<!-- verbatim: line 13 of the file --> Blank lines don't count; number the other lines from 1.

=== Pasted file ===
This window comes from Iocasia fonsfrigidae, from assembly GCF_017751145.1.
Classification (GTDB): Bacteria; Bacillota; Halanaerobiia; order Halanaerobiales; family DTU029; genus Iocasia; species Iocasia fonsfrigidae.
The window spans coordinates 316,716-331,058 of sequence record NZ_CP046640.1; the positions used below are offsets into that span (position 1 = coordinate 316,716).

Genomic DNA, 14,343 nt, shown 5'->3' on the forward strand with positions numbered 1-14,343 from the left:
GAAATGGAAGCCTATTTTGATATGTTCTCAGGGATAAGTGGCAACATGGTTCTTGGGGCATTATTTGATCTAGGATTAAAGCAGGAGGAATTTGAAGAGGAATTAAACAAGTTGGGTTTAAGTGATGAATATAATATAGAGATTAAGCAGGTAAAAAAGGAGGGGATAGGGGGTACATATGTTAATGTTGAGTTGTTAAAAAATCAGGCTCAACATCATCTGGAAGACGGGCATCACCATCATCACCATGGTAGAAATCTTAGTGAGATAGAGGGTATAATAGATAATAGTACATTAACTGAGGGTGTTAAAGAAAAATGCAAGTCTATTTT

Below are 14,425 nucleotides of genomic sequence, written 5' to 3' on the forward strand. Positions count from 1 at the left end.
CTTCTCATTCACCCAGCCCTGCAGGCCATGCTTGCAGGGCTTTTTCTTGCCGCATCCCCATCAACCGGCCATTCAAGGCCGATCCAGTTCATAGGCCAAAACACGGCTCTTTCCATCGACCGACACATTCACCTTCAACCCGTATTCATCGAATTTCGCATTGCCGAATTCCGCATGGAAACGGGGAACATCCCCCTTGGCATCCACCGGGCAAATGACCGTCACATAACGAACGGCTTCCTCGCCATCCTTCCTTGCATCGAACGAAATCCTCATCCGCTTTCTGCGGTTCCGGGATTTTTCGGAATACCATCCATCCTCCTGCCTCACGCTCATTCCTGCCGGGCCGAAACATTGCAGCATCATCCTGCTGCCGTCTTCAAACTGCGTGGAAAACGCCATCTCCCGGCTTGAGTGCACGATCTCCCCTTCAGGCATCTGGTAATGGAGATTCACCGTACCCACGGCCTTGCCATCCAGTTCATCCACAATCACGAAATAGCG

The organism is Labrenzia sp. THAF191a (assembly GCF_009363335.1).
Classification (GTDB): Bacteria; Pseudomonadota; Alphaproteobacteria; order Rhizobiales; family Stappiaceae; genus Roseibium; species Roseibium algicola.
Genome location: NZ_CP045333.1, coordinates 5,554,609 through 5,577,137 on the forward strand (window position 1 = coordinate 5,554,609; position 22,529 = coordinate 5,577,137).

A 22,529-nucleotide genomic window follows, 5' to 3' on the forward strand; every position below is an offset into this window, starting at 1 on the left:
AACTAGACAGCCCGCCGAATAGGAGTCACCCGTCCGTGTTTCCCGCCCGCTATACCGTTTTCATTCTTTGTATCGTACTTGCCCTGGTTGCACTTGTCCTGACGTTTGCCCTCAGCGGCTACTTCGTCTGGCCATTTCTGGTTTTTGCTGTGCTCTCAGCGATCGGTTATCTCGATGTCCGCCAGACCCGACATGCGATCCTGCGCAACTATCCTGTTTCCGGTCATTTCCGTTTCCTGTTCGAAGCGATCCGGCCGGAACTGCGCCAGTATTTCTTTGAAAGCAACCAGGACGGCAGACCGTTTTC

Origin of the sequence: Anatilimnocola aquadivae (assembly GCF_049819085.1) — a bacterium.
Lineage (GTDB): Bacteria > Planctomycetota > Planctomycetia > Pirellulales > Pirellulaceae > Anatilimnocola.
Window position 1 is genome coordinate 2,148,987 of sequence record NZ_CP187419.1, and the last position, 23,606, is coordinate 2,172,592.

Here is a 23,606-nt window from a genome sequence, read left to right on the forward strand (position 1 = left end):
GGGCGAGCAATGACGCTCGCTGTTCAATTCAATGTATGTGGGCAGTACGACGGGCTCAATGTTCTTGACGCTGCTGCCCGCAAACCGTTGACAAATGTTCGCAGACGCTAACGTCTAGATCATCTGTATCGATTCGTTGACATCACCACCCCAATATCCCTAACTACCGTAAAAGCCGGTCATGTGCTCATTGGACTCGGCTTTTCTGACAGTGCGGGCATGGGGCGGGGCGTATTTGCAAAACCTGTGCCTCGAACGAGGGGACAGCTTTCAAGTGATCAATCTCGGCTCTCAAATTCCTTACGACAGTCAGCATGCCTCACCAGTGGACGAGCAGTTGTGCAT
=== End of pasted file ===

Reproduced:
Origin of the sequence: Anatilimnocola aquadivae (assembly GCF_049819085.1) — a bacterium.